home sweet home
my vacation mentality was actually extended an extra day as josh’s parents came in for a super-quick visit (they were here for the duke game). that was fun, but now i’m ready to clean the house, resume my usual routines, and get ready for a new work week! honestly, it seems like it has been a long time since i went to work — a good indication that this vacation was refreshing and effective.
random note: i am hereby vowing NOT to opening my work email until tomorrow morning. while we were in AZ, i did a couple of brief checks just to make sure there was nothing earth-shattering in there, but for the most part it has been a clean break. i refuse to let work seep into this last day of rejuvenation and relaxation!
however, i am ready to tackle non-work work!
ie: organizing the house, laundry, cleaning, and the like! i am especially excited about poring through these cookbooks to make a vegan meal plan for next week.
as you may have already heard, morgan from life after bagels is rounding up the online troops to host a vegan for a week challenge beginning on monday! i got to know morgan when we spoke together on time management + organization (with kath at HLS 2010), and she has continued to inspire me since with her energy, creativity, and of course organizational prowess.
i was initially hesitant to participate in this challenge. i dislike labels or restrictions on eating, for one. some might argue, “it’s just fuel,” but i enjoy food, and i want to keep eating fun! i never want to feel like i can’t have something — that’s just going to make me want it more, and i just don’t like there to be an inward battle over my eating choices.
furthermore, while it might be antithetical for proselytizers of the china study, i also believe that it is entirely possible to eat a very healthful omnivorous diet. (just to be clear, i don’t necessarily think that my own diet fits this description, but theoretically — i think it’s possible!)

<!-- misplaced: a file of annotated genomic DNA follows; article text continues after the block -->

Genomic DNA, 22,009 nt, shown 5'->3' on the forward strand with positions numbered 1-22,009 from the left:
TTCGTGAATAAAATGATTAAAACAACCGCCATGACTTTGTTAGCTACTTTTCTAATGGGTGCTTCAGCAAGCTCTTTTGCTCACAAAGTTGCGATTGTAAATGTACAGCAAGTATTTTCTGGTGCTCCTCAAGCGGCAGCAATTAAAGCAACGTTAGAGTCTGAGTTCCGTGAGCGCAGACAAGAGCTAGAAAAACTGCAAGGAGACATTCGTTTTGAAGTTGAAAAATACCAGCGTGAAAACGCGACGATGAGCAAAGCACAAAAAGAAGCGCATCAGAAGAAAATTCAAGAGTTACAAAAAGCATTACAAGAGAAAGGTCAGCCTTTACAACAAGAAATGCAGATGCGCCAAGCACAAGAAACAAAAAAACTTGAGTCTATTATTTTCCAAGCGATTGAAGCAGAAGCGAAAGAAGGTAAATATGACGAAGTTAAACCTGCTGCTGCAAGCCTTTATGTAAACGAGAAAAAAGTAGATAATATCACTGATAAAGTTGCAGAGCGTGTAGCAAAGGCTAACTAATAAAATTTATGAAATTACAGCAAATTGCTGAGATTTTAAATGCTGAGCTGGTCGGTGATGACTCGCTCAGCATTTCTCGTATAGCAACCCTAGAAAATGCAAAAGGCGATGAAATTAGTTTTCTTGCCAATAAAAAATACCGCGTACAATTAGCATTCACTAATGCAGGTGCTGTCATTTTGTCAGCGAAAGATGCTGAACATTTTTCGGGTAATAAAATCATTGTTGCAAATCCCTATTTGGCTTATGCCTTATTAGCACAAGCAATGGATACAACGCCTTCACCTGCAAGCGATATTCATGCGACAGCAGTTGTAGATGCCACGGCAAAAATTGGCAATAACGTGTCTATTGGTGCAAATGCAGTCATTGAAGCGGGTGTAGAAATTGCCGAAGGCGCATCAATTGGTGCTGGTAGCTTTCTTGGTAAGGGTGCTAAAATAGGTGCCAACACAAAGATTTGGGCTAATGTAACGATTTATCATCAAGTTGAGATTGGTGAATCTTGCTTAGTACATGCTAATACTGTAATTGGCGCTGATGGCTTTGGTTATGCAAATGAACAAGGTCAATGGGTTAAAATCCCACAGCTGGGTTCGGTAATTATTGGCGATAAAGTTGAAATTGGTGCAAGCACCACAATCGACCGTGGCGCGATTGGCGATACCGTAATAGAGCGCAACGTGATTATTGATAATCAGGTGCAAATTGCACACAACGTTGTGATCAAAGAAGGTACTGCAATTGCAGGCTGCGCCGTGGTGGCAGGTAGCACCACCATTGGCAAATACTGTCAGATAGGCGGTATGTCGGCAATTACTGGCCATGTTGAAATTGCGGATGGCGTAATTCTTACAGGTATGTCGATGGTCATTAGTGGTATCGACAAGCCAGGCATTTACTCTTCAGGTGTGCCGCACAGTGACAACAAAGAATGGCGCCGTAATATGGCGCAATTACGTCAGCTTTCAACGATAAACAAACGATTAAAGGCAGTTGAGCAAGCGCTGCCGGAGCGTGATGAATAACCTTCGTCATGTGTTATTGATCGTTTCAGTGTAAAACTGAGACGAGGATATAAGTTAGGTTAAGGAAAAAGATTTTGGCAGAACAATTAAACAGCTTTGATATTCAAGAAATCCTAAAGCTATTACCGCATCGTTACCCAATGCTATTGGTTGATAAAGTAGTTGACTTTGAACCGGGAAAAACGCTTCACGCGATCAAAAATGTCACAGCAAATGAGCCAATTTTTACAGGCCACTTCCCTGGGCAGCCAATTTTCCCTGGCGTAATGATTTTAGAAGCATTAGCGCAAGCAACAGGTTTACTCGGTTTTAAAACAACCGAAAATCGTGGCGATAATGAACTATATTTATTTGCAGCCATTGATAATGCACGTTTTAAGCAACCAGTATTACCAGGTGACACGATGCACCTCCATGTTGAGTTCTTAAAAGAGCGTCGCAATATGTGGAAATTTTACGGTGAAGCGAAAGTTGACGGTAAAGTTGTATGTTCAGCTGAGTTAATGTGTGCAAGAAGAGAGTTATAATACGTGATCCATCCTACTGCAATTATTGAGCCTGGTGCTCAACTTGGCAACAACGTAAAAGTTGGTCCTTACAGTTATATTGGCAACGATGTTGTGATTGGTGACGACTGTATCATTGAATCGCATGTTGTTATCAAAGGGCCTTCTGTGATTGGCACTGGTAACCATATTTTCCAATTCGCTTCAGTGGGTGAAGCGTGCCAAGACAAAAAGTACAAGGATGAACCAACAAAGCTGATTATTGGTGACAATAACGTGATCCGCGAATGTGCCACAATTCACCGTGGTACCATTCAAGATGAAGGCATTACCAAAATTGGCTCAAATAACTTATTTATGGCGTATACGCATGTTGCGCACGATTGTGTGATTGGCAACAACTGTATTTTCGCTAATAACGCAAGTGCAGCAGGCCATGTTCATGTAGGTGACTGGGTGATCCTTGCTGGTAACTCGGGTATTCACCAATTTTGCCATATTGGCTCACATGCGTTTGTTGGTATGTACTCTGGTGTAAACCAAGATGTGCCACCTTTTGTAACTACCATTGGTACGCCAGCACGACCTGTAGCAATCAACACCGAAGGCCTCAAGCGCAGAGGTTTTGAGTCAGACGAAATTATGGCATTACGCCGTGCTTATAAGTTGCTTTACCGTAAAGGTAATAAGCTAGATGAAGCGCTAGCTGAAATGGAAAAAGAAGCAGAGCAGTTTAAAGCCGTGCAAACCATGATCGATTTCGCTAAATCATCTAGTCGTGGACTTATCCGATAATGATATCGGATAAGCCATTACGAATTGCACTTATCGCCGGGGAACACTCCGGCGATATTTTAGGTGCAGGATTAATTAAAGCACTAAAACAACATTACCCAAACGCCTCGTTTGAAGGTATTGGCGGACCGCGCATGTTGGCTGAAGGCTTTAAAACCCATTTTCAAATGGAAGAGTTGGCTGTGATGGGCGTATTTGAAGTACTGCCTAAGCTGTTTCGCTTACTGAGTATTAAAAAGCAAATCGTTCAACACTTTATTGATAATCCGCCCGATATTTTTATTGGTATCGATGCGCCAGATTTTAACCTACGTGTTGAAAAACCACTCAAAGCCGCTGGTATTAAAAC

however, i do think there is something to be said for a vegan diet in terms of sustainability — something i consider to be very important. i agree with mark bittman’s recent food manifesto. i was won over by michael pollan after reading in defense of food. and like many others, i was horrified by what i saw in food inc.
now i kind of want this book, too. can anyone recommend?
in addition, i have to admit i have gotten a bit lazy. there was a time that i vowed not to order meat if i didn’t know that the source was good, but that practice has fallen by the wayside. we do buy organic dairy and shop at whole foods, but i don’t always know that the farms where my selections come from are truly using the most humane or sustainable techniques.
i also believe that it is possible eat a very healthful (and nutritionally replete) vegan diet. while i have no desire to place restrictions on my future eating habits, i think that i could stand to be a bit more responsible with my choices rather than turning a blind eye to, say, the origin of my grilled chicken salad.
finally — i think that doing this experiment will force me to expand my culinary horizons a bit, and (equally important). . . i think it will be fun!
i will definitely share the process with you all – both the planning and execution. and of course, i’m open to any tips + suggestions! one thing is for sure . . .